Saturday, 25 October 2014
Last updated 14 hours ago
Jul 29 2014 | 9:33am ET
By Steve Mason
Portfolio Manager, Collins Capital Investments
In an environment where many asset classes seem expensive by historical standards, it is tough to find compelling investment opportunities that offer attractive risk/reward profiles. This is especially true in the fixed income world where yields in many areas are at record lows. As long-term investors in hedge funds, we have always liked managers who scoured the investment universe looking for the best and most differentiated ideas, particularly in frothy market environments. Similarly, we have always kept an eye out for one-off opportunities and thoroughly analyzed the best way to get exposure to them.
One of the most attractive buying opportunities over the past several months has been heavily discounted fixed income closed-end funds (CEFs). We believe this is one of the few areas of the fixed income market where you are being properly compensated for the risk. CEFs are investment companies registered under the 1940 Act and actually predate open-end mutual funds. There are several hundred CEFs and, in fact, roughly 1 in 5 securities on the New York Stock Exchange are CEFs. Unlike open-end mutual funds or exchange-traded funds (ETFs), investors do not purchase or redeem directly from a CEF, rather they buy or sell fund shares on an exchange similar to a company stock. This feature is key to CEFs and the opportunities they occasionally present. The price a CEF trades at is independent of its NAV and all CEFs trade with a discount or premium to its underlying value (i.e. NAV). Prices of CEFs are driven by supply and demand, or more aptly, fear and greed, as the CEF market is one that is driven by retail investors. This dynamic creates periods of forced selling where you may be able to buy assets for literally 10-20% discounts.
This is exactly what happened to fixed income focused CEFs in the summer of 2013 when initial fears of an early end to quantitative easing created a selloff in Treasuries. Nervous retail investors started to dump CEFs in droves, irrespective of the fact that many areas of fixed income bounced back relatively quickly. This drove discounts on many funds to the double-digits, despite often trading at premiums only months prior. Outside of a brief period in 2008, discounts had never been as attractive. What also stood out was the fact that broader market performance was positive. The S&P 500 and the Barclays US Corporate High Yield Index were up in 2013. The chart in Figure 1 below shows how CEFs traded versus the S&P 500. The largest underperformance of CEFs vs the S&P 500 occurred in 2013, despite the fact that markets were up. It is one thing to witness selling in CEFs when the underlying holdings were going down, but in this case, they were often times going up. In addition, CEFs were one of the few areas that had losses in 2013 so investors were selling them for tax loss harvesting purposes, putting further pressure on prices.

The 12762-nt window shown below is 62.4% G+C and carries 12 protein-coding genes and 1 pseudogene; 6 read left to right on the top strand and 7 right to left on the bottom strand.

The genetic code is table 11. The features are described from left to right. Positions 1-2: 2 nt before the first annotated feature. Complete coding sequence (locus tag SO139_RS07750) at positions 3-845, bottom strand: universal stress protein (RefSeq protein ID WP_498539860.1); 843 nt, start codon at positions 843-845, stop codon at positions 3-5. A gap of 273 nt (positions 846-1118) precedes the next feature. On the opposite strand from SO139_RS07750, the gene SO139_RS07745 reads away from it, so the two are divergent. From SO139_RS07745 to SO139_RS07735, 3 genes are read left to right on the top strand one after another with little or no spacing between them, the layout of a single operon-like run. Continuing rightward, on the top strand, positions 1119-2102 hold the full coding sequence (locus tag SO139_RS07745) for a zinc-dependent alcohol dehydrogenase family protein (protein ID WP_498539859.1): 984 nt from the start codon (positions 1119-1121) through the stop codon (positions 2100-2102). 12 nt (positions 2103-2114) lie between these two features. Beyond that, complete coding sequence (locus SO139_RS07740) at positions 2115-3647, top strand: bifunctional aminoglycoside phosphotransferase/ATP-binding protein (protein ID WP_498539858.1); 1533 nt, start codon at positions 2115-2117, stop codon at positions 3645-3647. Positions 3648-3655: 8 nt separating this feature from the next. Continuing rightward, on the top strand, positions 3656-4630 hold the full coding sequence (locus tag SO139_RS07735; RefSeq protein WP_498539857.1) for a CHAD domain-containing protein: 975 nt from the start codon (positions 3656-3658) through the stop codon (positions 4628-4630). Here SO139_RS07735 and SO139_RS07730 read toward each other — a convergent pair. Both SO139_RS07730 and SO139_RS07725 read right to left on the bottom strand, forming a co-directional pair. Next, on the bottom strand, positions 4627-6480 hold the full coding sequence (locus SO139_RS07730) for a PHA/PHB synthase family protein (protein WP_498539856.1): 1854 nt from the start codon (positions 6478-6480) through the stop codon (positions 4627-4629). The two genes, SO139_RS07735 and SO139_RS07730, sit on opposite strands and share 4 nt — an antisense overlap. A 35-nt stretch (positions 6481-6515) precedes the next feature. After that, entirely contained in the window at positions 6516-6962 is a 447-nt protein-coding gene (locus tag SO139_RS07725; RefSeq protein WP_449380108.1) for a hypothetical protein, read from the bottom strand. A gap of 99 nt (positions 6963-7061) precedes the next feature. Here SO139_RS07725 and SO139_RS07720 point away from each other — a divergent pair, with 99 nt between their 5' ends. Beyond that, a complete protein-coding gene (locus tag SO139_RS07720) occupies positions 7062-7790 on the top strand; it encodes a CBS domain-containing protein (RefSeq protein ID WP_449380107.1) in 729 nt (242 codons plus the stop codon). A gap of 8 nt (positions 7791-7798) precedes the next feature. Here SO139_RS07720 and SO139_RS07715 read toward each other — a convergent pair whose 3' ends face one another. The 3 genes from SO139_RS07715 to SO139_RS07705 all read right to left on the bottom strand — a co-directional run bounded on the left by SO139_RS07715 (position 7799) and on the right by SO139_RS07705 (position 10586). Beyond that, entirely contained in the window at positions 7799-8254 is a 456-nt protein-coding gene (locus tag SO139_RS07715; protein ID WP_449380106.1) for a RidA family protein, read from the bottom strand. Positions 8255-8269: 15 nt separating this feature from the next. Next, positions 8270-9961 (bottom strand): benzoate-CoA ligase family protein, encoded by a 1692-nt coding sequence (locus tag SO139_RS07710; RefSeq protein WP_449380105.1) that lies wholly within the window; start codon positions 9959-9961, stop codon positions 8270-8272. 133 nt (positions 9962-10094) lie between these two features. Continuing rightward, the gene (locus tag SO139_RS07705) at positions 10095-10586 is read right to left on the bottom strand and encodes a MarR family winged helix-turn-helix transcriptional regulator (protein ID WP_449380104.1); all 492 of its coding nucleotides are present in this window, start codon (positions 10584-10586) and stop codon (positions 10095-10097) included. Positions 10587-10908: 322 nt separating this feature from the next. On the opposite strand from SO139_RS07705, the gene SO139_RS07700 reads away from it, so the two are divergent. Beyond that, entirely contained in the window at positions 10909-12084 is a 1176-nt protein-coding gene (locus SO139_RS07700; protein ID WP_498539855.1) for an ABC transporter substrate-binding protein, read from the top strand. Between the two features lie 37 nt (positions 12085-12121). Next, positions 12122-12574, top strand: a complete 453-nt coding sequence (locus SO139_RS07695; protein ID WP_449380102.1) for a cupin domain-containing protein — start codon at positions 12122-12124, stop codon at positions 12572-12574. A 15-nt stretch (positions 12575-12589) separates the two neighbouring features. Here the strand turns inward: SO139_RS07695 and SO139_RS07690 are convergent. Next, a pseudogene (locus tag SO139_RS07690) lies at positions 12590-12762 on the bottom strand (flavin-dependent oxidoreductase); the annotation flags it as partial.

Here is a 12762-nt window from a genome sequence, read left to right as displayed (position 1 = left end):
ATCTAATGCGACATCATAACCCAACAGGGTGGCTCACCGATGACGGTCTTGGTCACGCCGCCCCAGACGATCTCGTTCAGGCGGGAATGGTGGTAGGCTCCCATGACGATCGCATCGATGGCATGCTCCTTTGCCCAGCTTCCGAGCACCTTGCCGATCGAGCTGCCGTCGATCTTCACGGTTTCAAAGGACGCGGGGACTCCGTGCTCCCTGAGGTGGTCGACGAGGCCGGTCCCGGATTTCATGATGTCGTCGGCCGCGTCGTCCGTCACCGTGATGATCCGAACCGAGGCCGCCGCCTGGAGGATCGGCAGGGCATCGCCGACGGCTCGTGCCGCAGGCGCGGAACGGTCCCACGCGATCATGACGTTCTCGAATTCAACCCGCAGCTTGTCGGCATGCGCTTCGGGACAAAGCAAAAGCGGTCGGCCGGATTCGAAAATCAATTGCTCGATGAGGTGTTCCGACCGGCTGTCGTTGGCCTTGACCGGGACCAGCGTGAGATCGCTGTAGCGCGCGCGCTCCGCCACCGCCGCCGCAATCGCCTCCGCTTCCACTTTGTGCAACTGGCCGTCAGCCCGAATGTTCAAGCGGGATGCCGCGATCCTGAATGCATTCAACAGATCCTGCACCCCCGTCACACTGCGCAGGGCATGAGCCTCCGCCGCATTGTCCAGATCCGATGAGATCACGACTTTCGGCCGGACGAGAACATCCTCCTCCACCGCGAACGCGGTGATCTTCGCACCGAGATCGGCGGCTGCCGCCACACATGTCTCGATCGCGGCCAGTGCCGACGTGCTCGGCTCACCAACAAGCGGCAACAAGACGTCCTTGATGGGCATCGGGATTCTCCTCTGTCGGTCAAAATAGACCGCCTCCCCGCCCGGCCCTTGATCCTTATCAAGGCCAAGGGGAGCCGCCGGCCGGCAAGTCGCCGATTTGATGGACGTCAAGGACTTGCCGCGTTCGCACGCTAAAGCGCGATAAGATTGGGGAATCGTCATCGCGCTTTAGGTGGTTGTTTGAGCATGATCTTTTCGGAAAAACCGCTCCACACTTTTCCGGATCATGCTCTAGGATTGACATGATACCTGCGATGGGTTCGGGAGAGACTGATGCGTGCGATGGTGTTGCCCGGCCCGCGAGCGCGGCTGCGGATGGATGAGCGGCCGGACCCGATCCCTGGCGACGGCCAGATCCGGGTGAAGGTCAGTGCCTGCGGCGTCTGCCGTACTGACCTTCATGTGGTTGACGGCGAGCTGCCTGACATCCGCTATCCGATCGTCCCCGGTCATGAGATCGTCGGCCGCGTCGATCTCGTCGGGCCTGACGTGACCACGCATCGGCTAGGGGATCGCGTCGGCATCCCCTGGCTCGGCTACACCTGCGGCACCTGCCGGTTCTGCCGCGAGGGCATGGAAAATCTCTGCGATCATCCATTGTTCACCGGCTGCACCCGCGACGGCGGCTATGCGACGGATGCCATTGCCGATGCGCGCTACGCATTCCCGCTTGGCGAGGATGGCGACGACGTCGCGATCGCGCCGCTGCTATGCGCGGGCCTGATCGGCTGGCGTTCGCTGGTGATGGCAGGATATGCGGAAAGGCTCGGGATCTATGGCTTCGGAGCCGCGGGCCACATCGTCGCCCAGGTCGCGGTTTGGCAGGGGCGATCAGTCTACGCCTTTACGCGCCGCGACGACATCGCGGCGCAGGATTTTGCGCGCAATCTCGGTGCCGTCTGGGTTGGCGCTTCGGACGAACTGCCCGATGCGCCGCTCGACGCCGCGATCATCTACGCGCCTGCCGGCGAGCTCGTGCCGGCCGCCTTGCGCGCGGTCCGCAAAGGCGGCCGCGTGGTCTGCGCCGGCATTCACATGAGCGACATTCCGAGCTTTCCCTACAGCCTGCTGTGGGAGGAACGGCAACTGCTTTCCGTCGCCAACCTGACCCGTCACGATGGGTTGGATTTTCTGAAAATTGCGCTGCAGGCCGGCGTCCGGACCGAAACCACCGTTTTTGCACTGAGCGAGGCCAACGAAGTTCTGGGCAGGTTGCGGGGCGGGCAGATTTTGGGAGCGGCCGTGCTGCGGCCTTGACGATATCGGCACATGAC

CEF Underperformance in 2013
[Source: Bloomberg; First Trust Composite CEF Total Return Index vs S&P 500 TR -- The green areas show periods of CEF underperformance vs the S&P 500. It reached extreme levels in Q3, 2014, despite positive market performance.]
Indiscriminate selling usually creates opportunity and that is exactly what occurred here. By the end of 2013, over 90% of all CEFs were trading at a discount. Given the diverse nature of CEFs, it is possible to create a portfolio of funds across high yield, municipal bonds, emerging market credit and other areas of fixed income, to balance out subsector risk. Factors such as the absolute level of the discount versus the historical discount, liquidity, leverage and yield, are all important considerations when narrowing the universe. With proper construction, it is possible to create a portfolio of CEFs that have a low double-digit discount that potentially could pay high single-digit yields while you wait for the discounts to narrow.
CEFs have had a good run this year. While there has been some discount tightening, most notably in municipal bond funds, the majority of the gains are due to the rally in credit markets. While the risk reward has diminished in some sectors, there have been opportunities to deploy capital into other situations with a more favorable return profile. We do expect discounts to contract further this year as other investors become attracted to the yields that have been hard to find in others areas of the fixed income universe.
Steve Mason is the Portfolio Manager at Collins Capital Investments, LLC. Prior to joining Collins Capital, Mr. Mason worked with Banc of America Securities’ Financial Sponsor Group where he executed private equity leveraged finance transactions. Mr. Mason began his career with Weil Gotshal & Manges LLP, a leading international law firm, focusing on merger and acquisition, securities and corporate transactions. He graduated summa cum laude with a B.A. from Virginia Tech where he was a member of Phi Beta Kappa and a Commonwealth Scholar. Mr. Mason received his J.D. degree from the University of North Carolina at Chapel Hill School of Law.
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